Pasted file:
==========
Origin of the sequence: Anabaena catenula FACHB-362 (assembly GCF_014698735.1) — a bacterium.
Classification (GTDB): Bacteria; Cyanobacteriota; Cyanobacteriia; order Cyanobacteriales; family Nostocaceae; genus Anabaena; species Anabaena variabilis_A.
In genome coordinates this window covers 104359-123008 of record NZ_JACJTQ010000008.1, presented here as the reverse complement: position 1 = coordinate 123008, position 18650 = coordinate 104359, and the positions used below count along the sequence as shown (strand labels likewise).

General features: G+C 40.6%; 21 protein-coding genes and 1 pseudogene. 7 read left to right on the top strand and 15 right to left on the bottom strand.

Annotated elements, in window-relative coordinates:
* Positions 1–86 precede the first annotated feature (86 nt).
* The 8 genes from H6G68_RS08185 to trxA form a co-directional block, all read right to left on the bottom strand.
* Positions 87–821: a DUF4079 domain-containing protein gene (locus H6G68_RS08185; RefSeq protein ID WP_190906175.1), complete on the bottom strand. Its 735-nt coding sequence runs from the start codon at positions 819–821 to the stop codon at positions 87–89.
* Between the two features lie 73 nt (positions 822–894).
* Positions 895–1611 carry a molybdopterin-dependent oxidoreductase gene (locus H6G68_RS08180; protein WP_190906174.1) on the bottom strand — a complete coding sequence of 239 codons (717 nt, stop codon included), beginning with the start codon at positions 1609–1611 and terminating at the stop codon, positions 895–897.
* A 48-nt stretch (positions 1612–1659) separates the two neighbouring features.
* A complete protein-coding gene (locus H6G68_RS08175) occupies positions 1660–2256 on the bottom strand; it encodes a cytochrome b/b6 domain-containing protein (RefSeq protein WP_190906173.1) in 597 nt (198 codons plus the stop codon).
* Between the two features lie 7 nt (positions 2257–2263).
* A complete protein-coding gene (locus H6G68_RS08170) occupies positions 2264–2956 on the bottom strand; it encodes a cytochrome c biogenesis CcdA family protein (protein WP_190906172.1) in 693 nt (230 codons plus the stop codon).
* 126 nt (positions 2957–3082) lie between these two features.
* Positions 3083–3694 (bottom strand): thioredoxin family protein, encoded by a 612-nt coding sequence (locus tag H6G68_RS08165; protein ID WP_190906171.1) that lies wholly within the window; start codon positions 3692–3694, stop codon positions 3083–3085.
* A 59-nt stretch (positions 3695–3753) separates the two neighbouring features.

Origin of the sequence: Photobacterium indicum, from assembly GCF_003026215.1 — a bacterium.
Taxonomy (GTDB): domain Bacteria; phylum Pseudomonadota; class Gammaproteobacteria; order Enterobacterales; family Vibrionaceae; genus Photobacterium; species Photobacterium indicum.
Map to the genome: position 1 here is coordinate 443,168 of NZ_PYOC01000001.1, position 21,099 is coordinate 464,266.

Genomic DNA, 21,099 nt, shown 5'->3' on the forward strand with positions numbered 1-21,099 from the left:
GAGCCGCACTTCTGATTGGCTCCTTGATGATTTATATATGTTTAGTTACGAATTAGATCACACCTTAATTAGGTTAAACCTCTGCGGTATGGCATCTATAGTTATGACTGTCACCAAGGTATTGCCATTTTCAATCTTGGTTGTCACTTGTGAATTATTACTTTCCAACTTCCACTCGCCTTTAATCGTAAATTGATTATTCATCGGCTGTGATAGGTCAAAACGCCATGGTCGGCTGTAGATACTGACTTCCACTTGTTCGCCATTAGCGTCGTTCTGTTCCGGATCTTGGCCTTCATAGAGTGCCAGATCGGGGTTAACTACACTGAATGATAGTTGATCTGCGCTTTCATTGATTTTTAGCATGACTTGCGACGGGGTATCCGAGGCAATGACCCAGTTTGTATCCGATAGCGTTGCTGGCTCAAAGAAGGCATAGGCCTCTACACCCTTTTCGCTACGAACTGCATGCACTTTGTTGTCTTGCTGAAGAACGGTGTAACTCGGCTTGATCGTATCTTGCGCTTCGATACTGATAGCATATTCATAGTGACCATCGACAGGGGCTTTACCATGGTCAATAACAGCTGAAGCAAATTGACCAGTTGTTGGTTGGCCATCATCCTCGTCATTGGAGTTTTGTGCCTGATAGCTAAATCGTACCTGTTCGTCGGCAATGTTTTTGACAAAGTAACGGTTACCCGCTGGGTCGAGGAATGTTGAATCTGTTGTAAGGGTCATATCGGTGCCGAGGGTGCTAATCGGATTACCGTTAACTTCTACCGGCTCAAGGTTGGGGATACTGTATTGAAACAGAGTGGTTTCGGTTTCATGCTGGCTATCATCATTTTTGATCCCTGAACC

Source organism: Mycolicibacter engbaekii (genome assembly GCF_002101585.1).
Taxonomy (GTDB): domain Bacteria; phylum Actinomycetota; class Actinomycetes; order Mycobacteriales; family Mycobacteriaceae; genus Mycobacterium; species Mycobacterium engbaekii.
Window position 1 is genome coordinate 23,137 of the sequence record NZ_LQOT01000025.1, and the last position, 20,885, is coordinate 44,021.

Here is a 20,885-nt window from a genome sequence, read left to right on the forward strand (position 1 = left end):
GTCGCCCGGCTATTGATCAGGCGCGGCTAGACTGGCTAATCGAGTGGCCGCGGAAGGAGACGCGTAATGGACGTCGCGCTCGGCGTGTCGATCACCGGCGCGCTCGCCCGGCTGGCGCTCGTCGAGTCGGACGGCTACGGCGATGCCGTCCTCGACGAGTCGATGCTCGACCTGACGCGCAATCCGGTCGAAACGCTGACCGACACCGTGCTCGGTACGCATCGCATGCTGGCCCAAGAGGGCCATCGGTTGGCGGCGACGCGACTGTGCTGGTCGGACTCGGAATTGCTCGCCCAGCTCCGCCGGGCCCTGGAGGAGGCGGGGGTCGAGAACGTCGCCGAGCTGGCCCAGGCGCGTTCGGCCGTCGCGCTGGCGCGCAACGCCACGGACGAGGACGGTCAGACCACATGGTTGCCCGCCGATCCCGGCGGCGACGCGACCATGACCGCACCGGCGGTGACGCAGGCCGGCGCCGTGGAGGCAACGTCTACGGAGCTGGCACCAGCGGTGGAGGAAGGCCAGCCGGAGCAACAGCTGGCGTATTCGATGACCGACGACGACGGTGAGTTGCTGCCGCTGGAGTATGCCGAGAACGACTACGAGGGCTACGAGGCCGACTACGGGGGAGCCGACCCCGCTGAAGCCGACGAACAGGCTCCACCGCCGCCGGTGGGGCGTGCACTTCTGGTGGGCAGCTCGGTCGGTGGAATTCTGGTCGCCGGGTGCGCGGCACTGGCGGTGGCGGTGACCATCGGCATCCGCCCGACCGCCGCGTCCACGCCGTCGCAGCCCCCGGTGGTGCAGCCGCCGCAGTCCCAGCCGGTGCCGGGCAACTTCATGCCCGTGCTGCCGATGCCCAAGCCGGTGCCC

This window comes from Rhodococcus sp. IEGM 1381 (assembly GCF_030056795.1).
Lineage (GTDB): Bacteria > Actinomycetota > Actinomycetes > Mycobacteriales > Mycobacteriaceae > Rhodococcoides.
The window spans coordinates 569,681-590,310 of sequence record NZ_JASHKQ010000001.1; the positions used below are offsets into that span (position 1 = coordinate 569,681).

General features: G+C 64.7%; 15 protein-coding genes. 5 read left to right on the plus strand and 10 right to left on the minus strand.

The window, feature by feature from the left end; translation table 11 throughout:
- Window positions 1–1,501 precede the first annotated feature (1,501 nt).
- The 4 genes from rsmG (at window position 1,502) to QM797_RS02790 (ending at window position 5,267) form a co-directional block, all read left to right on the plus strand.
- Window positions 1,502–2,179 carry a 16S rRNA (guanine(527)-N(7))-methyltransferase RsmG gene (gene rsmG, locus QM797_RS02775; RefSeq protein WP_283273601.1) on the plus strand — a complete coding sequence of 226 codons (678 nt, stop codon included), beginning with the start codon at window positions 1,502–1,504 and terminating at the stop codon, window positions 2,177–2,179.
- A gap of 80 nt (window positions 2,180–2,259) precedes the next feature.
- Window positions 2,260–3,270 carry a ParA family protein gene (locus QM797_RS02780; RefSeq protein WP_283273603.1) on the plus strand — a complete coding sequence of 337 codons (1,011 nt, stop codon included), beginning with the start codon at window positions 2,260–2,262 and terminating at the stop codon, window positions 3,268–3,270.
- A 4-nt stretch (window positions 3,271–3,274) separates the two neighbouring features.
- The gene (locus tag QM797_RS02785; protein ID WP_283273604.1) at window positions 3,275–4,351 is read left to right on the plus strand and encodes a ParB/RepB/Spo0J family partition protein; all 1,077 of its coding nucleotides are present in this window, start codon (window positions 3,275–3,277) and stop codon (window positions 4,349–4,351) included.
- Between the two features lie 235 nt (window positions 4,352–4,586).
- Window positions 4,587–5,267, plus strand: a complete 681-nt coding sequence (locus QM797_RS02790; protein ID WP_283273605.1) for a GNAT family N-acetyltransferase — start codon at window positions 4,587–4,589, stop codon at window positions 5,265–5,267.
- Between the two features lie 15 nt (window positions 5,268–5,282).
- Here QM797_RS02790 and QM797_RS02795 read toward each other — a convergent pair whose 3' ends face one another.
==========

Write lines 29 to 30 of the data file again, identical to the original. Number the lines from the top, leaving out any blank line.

Lineage (GTDB): Bacteria > Actinomycetota > Actinomycetes > Mycobacteriales > Mycobacteriaceae > Rhodococcoides.
The window spans coordinates 569,681-590,310 of sequence record NZ_JASHKQ010000001.1; the positions used below are offsets into that span (position 1 = coordinate 569,681).